I share Extinction Rebellion’s environmental concerns and I’ve previously joined their protests. My friends and colleagues fill their ranks. I even have a man-bun. But I can’t get behind their latest efforts to coax students to quit the classroom.
Pre-empting this week’s disruption in London, Extinction Rebellion released a video recounting why student drop-outs, including marine biologists, gave up university for the movement. 'I left university because someone told me the truth about what was happening and I realised that I had a responsibility to act,' explains one former student. '(I left) because I am scared so many people I love are going to die and a masters won't stop that', says another.
The clip acts as a recruitment tool, harnessing fear and worry for the environment and social pressure to seemingly encourage other students to do the same and drop out. It’s part of an increasing trend in which kids, students and academics swap education for activism. Some of this campaigning is admirable. But pressurising students to ditch their studies is irresponsible, both for their wellbeing and the environment.
Others have already highlighted the damage school strikes are having on the classroom and curriculum. What about the teachers who prepare for lessons? Pupils disrupted by their fellow students skipping class? And why don't these people simply march on weekends instead of missing school?
The justification for this urgent action is the 'emergency' the planet faces. As Greta Thunberg wrote in May:
“'Can we all now please stop saying “climate change” and instead call it what it is: climate breakdown, climate crisis, climate emergency, ecological breakdown, ecological crisis and ecological emergency?'
Many of the placards on display in London this week testify to this apocalyptic vision if we don't act immediately. But sowing such panic comes at a price.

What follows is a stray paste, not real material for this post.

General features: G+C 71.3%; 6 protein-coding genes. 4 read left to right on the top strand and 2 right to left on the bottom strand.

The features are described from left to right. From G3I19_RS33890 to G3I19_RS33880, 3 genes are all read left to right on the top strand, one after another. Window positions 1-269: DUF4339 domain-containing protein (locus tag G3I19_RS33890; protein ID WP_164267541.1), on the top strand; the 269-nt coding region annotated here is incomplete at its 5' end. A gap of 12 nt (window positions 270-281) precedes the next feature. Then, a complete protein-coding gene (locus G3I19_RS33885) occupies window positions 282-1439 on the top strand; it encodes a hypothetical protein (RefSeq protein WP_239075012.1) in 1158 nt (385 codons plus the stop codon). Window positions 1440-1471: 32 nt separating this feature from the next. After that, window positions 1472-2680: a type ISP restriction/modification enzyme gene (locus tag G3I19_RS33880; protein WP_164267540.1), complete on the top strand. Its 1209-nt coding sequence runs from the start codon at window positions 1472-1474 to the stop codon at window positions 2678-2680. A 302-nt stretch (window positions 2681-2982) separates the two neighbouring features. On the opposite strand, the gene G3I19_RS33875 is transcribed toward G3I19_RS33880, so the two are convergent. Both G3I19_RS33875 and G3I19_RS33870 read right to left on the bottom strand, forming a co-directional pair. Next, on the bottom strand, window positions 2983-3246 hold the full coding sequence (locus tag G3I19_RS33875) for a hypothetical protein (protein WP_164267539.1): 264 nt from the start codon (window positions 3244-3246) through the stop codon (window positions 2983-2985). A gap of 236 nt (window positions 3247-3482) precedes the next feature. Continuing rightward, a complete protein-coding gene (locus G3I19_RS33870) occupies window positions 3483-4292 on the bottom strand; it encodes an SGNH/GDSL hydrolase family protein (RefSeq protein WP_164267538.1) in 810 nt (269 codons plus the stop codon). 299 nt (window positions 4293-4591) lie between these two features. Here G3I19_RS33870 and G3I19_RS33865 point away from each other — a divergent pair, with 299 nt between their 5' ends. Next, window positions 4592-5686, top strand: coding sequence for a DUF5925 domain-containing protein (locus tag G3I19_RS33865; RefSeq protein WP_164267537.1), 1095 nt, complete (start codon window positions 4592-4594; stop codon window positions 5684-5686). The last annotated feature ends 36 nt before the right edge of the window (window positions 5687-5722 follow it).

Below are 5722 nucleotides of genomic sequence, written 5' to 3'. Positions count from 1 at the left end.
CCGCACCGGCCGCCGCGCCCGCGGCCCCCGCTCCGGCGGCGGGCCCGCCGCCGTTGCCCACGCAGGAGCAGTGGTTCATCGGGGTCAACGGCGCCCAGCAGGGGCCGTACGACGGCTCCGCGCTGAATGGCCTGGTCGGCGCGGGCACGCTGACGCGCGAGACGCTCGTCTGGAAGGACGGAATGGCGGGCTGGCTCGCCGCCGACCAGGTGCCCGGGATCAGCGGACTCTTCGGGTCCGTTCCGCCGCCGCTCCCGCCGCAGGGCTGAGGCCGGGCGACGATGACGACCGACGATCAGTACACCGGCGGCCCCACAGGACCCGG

What's more, regardless of the actions we take now, short-term temperature change is baked-in until at least 2030. This means that any changes in emissions – even an immediate one – probably won’t yield noticeable shifts in the extent of climate change until about 2050. So the entirety of our country’s teenagers could quit school now to march on Parliament until they are middle aged, without seeing any real climate impact for their efforts.
It's also important to point out that this effort to address climate change must be a global one if it is to be successful. The UK represents one per cent of global CO2 emissions. Going net-zero here by 2025, as demanded by the protestors, would have a negligible effect on temperature rises. Under baseline scenarios, rather than reach two degrees warming in January 2050, we would reach it between February and April that year – 25 years of pain, for a few months gain.
I am all up for Britain setting an example, but addressing climate change is a global marathon not a local sprint. And Extinction Rebellion must make that point clearer to its followers before they sacrifice their educations.
It is also vital not to over-catastrophise to ensure people continue to trust scientists. Remember 'Project Fear' in the run-up to the 2016 EU referendum? There is a risk that those warning that the end is coming are repeating the same mistakes made then. In doing so, they succeed in switching people off to the cause of fighting climate change. Genuine concerns about the environment will end up being belittled and ignored if the doomsday prophecies don't materialise.
Perhaps Extinction Rebellion is right and it is time to act immediately, even if that means leaving the classroom behind. Their ‘citizen assemblies’ could be the future of democracy. But if so, they should take up their case at the ballot box to convince people rather than aim to ‘break the police system’ until their demands are met.
Yet instead of trying to win the debate, Extinction Rebellion is calling for higher education to be replaced with ‘eco-pedagogy centred reform’ and ‘climate education’. Climate change requires big solutions and political decisions. So by all means campaign and vote, but don’t coax kids into quitting school. Doing so is irresponsible and ineffective – and won't help save the planet.
Dr Zac Baynham-Herd is a conservation scientist